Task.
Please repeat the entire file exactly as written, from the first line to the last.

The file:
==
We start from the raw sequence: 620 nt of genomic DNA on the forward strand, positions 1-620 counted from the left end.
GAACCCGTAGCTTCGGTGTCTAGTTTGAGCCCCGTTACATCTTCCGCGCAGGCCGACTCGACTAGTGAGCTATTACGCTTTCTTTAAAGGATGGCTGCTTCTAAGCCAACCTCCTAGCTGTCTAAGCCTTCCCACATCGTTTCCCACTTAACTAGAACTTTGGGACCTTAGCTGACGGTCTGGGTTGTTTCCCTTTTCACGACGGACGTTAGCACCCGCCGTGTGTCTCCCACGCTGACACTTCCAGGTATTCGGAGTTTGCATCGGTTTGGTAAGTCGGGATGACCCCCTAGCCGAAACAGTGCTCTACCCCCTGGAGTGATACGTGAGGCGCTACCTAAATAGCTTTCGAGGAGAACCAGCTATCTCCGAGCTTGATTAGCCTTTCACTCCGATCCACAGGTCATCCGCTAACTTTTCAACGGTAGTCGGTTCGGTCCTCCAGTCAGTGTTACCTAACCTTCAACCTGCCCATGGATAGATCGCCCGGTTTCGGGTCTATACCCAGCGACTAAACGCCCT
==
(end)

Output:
We start from the raw sequence: 620 nt of genomic DNA on the forward strand, positions 1-620 counted from the left end.
GAACCCGTAGCTTCGGTGTCTAGTTTGAGCCCCGTTACATCTTCCGCGCAGGCCGACTCGACTAGTGAGCTATTACGCTTTCTTTAAAGGATGGCTGCTTCTAAGCCAACCTCCTAGCTGTCTAAGCCTTCCCACATCGTTTCCCACTTAACTAGAACTTTGGGACCTTAGCTGACGGTCTGGGTTGTTTCCCTTTTCACGACGGACGTTAGCACCCGCCGTGTGTCTCCCACGCTGACACTTCCAGGTATTCGGAGTTTGCATCGGTTTGGTAAGTCGGGATGACCCCCTAGCCGAAACAGTGCTCTACCCCCTGGAGTGATACGTGAGGCGCTACCTAAATAGCTTTCGAGGAGAACCAGCTATCTCCGAGCTTGATTAGCCTTTCACTCCGATCCACAGGTCATCCGCTAACTTTTCAACGGTAGTCGGTTCGGTCCTCCAGTCAGTGTTACCTAACCTTCAACCTGCCCATGGATAGATCGCCCGGTTTCGGGTCTATACCCAGCGACTAAACGCCCT